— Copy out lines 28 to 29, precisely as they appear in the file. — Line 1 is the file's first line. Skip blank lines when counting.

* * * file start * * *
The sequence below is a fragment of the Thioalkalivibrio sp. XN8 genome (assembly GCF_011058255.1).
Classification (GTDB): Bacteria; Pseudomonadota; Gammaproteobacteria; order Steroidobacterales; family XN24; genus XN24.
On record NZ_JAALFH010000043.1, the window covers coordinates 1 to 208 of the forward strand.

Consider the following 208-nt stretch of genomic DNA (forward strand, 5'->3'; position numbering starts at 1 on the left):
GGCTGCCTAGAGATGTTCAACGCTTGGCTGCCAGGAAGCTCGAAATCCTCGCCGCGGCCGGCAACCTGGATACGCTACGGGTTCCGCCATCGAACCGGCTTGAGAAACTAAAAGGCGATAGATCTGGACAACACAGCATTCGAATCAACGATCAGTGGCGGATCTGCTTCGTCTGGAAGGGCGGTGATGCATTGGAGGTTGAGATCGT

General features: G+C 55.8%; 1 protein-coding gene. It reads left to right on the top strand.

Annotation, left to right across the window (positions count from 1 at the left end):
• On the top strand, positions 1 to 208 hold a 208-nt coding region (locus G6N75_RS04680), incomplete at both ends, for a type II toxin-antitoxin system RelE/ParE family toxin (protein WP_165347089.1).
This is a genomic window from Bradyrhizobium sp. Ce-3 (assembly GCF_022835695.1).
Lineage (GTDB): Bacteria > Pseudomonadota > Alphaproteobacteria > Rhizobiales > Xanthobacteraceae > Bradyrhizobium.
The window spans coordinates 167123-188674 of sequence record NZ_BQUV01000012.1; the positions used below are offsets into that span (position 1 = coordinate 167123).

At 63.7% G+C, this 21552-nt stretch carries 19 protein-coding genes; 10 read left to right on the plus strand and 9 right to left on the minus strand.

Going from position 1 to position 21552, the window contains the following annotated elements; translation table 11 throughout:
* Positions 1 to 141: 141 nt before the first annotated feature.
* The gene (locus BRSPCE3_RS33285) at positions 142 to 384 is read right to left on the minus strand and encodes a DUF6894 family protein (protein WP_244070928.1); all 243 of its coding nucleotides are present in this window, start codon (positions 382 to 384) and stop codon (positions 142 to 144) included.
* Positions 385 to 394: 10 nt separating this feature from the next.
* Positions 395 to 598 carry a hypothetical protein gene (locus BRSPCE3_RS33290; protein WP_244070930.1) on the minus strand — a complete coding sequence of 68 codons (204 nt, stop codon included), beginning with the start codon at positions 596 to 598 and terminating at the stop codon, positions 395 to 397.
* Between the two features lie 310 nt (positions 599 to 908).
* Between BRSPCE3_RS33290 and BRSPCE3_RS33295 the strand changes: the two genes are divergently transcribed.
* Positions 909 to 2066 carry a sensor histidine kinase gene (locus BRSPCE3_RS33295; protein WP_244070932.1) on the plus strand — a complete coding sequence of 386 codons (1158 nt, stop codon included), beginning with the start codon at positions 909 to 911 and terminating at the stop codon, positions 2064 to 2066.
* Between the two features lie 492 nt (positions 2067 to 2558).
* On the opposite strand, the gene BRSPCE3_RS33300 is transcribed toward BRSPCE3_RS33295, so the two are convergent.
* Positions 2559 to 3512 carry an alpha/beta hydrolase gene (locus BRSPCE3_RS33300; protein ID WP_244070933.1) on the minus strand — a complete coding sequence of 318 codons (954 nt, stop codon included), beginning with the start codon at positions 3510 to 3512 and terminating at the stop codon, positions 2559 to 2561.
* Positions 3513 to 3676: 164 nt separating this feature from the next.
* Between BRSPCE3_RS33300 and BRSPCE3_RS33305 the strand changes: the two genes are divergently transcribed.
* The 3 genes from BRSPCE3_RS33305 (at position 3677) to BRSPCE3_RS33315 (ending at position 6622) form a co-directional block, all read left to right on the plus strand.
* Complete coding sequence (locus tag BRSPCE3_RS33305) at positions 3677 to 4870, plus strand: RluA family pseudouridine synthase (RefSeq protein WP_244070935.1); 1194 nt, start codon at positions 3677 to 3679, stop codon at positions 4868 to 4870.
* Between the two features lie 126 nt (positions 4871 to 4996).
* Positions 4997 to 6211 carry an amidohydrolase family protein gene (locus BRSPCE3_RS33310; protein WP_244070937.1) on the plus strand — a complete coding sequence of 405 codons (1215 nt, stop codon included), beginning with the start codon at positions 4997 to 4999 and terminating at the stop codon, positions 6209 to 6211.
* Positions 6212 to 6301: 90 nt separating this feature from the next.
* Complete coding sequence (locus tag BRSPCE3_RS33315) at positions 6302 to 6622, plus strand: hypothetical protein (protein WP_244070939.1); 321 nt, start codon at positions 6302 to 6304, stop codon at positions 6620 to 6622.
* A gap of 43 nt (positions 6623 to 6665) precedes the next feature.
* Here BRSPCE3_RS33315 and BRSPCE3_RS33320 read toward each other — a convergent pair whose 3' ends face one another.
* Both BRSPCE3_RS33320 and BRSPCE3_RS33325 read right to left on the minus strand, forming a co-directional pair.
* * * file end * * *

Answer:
* Between the two features lie 126 nt (positions 4871 to 4996).
* Positions 4997 to 6211 carry an amidohydrolase family protein gene (locus BRSPCE3_RS33310; protein WP_244070937.1) on the plus strand — a complete coding sequence of 405 codons (1215 nt, stop codon included), beginning with the start codon at positions 4997 to 4999 and terminating at the stop codon, positions 6209 to 6211.